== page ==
Highlights of Lower Northeast District plan include short- and long-term ideas
In the lobby of a building filled with innovators, residents of the Lower Northeast District planning area gathered Tuesday to see the highlights of four months’ worth of ideas for Frankford, Summerdale, Lawncrest, Northwood, Oxford Circle and part of Castor Gardens.
The third and final public meeting for the planning district was set up as an open house at Frankford’s Globe Dye Works for residents to review the highlight of a plan that will be presented to the Philadelphia Planning Commission later this month. At the first two meetings, participants worked with city planners to identify their neighborhoods’ strength and weaknesses and develop suggestions for improvement. Transit, greenery and connectivity were themes that came up frequently.
So as Frankford Civic Association board member Pete Specos dished out catered food during Tuesday’s open house, dozens of people flowed in and out of the Globe Dye Works lobby to see the poster boards full of highlights from the plan.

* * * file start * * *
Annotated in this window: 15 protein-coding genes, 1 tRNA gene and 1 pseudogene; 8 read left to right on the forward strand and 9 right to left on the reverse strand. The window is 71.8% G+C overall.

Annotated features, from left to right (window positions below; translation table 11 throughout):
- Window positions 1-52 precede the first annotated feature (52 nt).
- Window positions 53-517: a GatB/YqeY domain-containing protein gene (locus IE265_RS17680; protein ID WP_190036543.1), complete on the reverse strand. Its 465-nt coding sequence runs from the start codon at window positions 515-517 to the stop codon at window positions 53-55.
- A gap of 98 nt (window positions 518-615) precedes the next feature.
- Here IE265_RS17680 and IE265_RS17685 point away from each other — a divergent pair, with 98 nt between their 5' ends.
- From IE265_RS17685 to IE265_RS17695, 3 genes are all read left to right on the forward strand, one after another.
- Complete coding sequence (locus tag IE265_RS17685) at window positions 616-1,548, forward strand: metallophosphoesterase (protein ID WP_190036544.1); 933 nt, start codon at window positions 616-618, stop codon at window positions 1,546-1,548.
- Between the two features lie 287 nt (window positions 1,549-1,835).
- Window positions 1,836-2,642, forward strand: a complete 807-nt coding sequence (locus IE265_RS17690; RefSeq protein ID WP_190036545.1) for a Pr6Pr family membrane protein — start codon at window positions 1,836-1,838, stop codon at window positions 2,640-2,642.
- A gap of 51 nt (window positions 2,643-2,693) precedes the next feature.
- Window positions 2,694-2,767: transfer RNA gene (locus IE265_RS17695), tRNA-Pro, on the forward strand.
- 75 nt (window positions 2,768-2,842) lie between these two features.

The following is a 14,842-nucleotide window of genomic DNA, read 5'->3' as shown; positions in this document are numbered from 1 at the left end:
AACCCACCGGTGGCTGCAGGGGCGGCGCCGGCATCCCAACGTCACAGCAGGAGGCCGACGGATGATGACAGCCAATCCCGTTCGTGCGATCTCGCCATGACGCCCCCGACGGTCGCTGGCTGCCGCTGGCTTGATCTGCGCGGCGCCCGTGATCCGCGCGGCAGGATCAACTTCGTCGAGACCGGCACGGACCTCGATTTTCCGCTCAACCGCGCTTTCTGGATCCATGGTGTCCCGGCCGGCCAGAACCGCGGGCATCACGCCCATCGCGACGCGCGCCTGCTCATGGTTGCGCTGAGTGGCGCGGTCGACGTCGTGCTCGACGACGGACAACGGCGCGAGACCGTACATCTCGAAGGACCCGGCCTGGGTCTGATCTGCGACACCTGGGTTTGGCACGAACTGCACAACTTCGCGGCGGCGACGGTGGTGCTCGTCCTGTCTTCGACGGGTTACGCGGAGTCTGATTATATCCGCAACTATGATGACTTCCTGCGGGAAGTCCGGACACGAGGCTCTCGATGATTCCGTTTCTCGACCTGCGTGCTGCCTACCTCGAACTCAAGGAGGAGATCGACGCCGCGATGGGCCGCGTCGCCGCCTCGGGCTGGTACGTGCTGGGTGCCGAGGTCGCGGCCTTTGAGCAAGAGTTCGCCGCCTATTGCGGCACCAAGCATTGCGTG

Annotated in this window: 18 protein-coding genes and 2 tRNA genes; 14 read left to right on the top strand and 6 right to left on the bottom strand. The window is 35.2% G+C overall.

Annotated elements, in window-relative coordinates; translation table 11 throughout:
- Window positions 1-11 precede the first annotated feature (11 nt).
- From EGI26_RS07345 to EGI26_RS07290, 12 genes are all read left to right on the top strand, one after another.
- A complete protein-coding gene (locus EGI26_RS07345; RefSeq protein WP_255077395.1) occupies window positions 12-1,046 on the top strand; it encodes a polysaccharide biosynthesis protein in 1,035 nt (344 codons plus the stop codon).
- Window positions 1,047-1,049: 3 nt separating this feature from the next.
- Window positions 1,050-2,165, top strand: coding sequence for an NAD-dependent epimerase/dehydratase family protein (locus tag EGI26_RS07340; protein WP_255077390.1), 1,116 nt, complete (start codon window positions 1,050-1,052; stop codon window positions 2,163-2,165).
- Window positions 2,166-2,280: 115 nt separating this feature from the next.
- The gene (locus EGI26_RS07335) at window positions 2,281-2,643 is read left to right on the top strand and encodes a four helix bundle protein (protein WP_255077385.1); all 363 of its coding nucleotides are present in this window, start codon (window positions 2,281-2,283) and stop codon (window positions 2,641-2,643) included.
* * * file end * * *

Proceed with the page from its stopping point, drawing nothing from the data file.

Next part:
Long-term goals involve taking advantage of the transit hub at the Frankford Transportation Center and better connecting it with the other district neighborhoods. A survey of residents found interest in developing high-speed transit along Roosevelt Boulevard, and one part of the plan calls for a new public health clinic in Lawncrest.
Though less exciting, the shorter-term goals involve many zoning adjustments and land studies to make way for the bigger changes and the ultimate improvements outlined to meet the goals of the Philadelphia2035 comprehensive plan.
The open house brought together the concepts discussed at the first two public meetings, giving newcomers a chance to review everything that’s been discussed among the neighborhoods since April, including a Church Street gateway leading into Frankford and mixed-use, pedestrian- and transit-friendly development along Castor Avenue between Oxford Circle and Castor Gardens.
The plan will have 45 specific recommendations, and is just one of 18 planning districts across the city. There are four other districts in the Northeast; they are in later stages of the Philadelphia2035 implementation strategy.
All the boards shown at the open house will soon be posted to the Phila2035 website.
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